they operate. they have stifled meaningful discussion by using fear and intimidation tactics to keep people from saying the things that maybe need to be said. >> our thanks to terry moran. >>> next up, the man who says the nra is not as powerful as you might think. new york city mayor michael bloomberg on his campaign to demand a plan from president obama. so, this board gives me rates for progressive direct and other car insurance companies? yes. but you're progressive, and they're them. yes. but they're here. yes. are you...? there? yes. no. are you them? i'm me. but those rates are for... them. so them are here. yes! you want to run through it again? no, i'm good. you got it? yes. rates for us and them -- now that's progressive. call or click today. ♪ first rule of taking the world by surprise? do something the world will actually notice. introducing the entirely new ford fusion. with a turbo-charged ecoboost engines and a hybrid that doubles the fuel economy of the average vehicle. it's an entirely new idea of what a car can be. [ male announcer ] how could a luminous protein i
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'm not the one who shot him. i wouldn't hurt him. >> then who did, deedee? tell us. >> reporter: moore's maintained all along she's innocent. but the 40-year-old is now charged with first-degree murder, facing a mandatory sentence of life in prison. prosecutors paint a picture of moore as a conniving manipulator. intent on taking shakespeare's cash. first, she tried to convince shakespeare's mother, elizabeth walker, that her son was still alive. just missing. orchestrating a phone call with someone claiming to be her son. >> he said, it's abraham. and i said, you don't sound like abraham. >> reporter: then, her ex-husband, james, testified he dug a hole with a backhoe and covered it up at his former wife's request. >> pay attention to what was in the hole? >> no, sir. >> before you filled it? >> no, sir. >> reporter: but the prosecution's star witness is greg smith, turned police informant. in secretly taped conversations, moore is heard spinning an elaborate web of lies. yesterday, smith describes the pains moore allegedly took to write a letter to shakespeare's mother, as if it was
, told us today they will not comment on pending lawsuits, but one of the show's producers did say this recently. >> i can honestly tell you that the stuff found in those containers are found in the storage containers. >> reporter: although he did admit they sometimes move items from one storage locker to another. this is not the first time the level of reality in reality tv has been questioned. recently, a former participant on hgtv's requests house hunters," which follows families choosing a new home, said producers knew she and her husband had already purchased their new home before they taped the show in 2006. >> finally the producer said let's do whatever. so we called our very closest and kindest friends who were that generous and they offered up their houses for us to tour as our pretend decision making houses. >> reporter: in a statement, hgtv said we aren't showing a documentary, we're simply entertaining our viewers. >> reality tv is a little bit like sausage. you might love the way it tastes but you don't necessarily want to know how it's made. >> reporter: clearly, most
's shoulders. and then our teacher held the first person's hand and she led us out. >> reporter: parents were alerted by text message in a frantic parade of them arrived at the fire station hoping to find their children alive. >> heartbreaking. it's heartbreaking. i mean, i don't -- when i heard, i -- i started crying. >> reporter: alexis' parents were among the lucky. her mom said when she arrived at the firehouse, alexis was already with her father. >> he had her in his arms. and crying. and so she is just, she goes mom, i'm okay, i'm here. >> reporter: the rampage and evacuation happened in a flash. but we wouldn't know the full scope of the horror for hours. >> the shooter is deceased. deceased in the school. >> reporter: by 10:30, president obama was briefed on the situation and schools throughout the area were on lockdown. police were surrounding a second crime scene, the shooter's mother's home, nearby. at around noon, the horrifying numbers were announced. abc news learned that lanza had killed 27 people. most of them children. at the local hospital, they were bracing for an onslaught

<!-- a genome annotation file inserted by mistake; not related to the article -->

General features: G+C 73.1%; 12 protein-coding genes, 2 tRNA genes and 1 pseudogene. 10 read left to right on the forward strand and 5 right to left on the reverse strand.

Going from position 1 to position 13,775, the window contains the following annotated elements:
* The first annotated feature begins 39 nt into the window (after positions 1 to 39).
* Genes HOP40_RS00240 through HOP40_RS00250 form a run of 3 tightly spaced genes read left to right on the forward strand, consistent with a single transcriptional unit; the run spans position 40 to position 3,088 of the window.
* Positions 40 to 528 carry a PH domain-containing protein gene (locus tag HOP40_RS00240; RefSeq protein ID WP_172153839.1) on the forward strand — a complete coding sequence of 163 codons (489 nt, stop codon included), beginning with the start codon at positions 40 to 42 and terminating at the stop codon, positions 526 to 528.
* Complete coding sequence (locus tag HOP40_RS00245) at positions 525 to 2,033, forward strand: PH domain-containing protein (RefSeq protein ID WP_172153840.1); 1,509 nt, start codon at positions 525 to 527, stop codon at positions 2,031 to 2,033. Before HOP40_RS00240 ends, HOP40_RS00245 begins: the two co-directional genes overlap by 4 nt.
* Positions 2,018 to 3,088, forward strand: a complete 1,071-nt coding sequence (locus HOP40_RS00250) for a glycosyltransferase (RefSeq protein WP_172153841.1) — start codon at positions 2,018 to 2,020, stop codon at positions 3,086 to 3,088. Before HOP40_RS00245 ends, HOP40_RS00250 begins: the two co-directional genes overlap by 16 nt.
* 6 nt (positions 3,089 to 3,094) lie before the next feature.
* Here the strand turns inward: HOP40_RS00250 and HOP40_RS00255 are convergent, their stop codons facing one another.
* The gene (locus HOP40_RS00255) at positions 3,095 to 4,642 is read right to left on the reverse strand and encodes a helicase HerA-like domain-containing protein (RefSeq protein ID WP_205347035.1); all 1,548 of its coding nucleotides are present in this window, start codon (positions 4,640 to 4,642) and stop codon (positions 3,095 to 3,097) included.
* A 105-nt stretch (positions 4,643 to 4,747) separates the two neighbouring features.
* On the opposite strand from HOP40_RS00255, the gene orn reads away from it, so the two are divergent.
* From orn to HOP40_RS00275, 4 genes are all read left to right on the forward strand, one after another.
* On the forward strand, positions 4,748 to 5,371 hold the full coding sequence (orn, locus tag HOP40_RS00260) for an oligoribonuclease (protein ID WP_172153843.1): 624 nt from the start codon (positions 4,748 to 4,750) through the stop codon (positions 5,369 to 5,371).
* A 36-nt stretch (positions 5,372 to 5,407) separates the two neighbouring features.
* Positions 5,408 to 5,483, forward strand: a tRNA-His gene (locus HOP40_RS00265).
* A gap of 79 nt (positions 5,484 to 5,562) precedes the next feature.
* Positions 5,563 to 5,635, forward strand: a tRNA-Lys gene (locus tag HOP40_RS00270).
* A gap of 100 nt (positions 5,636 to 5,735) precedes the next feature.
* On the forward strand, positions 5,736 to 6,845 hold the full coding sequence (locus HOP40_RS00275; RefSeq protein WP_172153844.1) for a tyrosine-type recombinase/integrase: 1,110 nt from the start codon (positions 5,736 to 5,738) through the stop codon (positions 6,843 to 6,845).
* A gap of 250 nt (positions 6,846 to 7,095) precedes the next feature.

sweet. >> reporter: in an interview with abc news, the shooter's ex-girlfriend told us she has no idea what triggered the sudden and brutal attack. >> that's what is so mind boggling, because it is -- that was not the person i knew. and the person i knew would never, ever have done anything like this. >> reporter: but there was something strange in recent weeks. he says he seemed numb when she saw him last week, but she didn't think much of it. and she says he suddenly quit his job at a greek deli and sold all of his belongings, telling her he was leaving portland and moving to hawaii this past weekend. >> he had his plane ticket. he was ready to go. and then this happened, and it just makes me think why it was even in the back of his mind or if he just had another plan to leave. >> reporter: instead of hawaii, police say he went to the mall dressed to kill. police say roberts made a beeline from his volkswagen jetta in the parking lot through the macy's store carrying a rifle, wearing a ballistics vest, and a hockey style facemask. he entered on the upper level, when he got to the foo
new book. he showed us his brain scan. >> it was no it leaving any part of my cortex unaffected. >> reporter: so your conclusion is because all of this outer area which is the higher functioning was covered with the infection, what you experienced in the coma wasn't part of the brain? >> right. >> reporter: many neuroscientists are kept couple arguing that his brain must have produced his visions somehow, most likely as he came out of coma. but something else happened. after he recovered, eben, who was adopted saw a picture of a sister from his biological family who died years ago, a woman he never knew. >> and i knew who my guardian angel was on the butterfly wing. it was the most profound experience i've ever had in this life. >> your sister by birth and from a family that you didn't know because you were adopted who died several years ago, who you had never met, you saw while you were in coma? >> yes. and that was the key. that explained everything. >> reporter: dinner time at the alexander home. they were not a particularly religious family before eben's coma. he was a skept